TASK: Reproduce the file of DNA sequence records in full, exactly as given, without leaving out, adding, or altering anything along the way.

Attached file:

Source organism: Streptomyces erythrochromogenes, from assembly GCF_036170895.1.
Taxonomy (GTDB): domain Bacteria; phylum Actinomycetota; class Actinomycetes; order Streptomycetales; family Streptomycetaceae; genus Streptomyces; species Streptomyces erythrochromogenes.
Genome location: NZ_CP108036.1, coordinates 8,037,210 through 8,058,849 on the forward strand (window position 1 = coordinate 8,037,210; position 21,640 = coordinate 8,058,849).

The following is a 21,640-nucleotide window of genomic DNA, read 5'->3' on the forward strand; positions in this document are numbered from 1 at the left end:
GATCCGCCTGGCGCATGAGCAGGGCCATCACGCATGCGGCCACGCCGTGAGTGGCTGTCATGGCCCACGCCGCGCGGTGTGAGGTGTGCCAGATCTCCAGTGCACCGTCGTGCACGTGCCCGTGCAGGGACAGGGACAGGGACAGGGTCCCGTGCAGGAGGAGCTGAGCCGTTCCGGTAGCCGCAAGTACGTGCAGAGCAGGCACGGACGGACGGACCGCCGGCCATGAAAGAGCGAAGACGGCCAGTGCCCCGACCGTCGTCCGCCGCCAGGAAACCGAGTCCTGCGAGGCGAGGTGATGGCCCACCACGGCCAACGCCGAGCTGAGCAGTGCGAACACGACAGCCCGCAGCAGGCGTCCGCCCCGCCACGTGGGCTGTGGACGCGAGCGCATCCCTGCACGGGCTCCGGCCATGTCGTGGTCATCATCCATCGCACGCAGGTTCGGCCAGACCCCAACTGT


Source organism: Streptomyces erythrochromogenes, from assembly GCF_036170895.1.
Taxonomy (GTDB): domain Bacteria; phylum Actinomycetota; class Actinomycetes; order Streptomycetales; family Streptomycetaceae; genus Streptomyces; species Streptomyces erythrochromogenes.
Genome location: NZ_CP108036.1, coordinates 8,037,210 through 8,058,849 on the forward strand (window position 1 = coordinate 8,037,210; position 21,640 = coordinate 8,058,849).

The following is a 21,640-nucleotide window of genomic DNA, read 5'->3' on the forward strand; positions in this document are numbered from 1 at the left end:
GATCCGCCTGGCGCATGAGCAGGGCCATCACGCATGCGGCCACGCCGTGAGTGGCTGTCATGGCCCACGCCGCGCGGTGTGAGGTGTGCCAGATCTCCAGTGCACCGTCGTGCACGTGCCCGTGCAGGGACAGGGACAGGGACAGGGTCCCGTGCAGGAGGAGCTGAGCCGTTCCGGTAGCCGCAAGTACGTGCAGAGCAGGCACGGACGGACGGACCGCCGGCCATGAAAGAGCGAAGACGGCCAGTGCCCCGACCGTCGTCCGCCGCCAGGAAACCGAGTCCTGCGAGGCGAGGTGATGGCCCACCACGGCCAACGCCGAGCTGAGCAGTGCGAACACGACAGCCCGCAGCAGGCGTCCGCCCCGCCACGTGGGCTGTGGACGCGAGCGCATCCCTGCACGGGCTCCGGCCATGTCGTGGTCATCATCCATCGCACGCAGGTTCGGCCAGACCCCAACTGT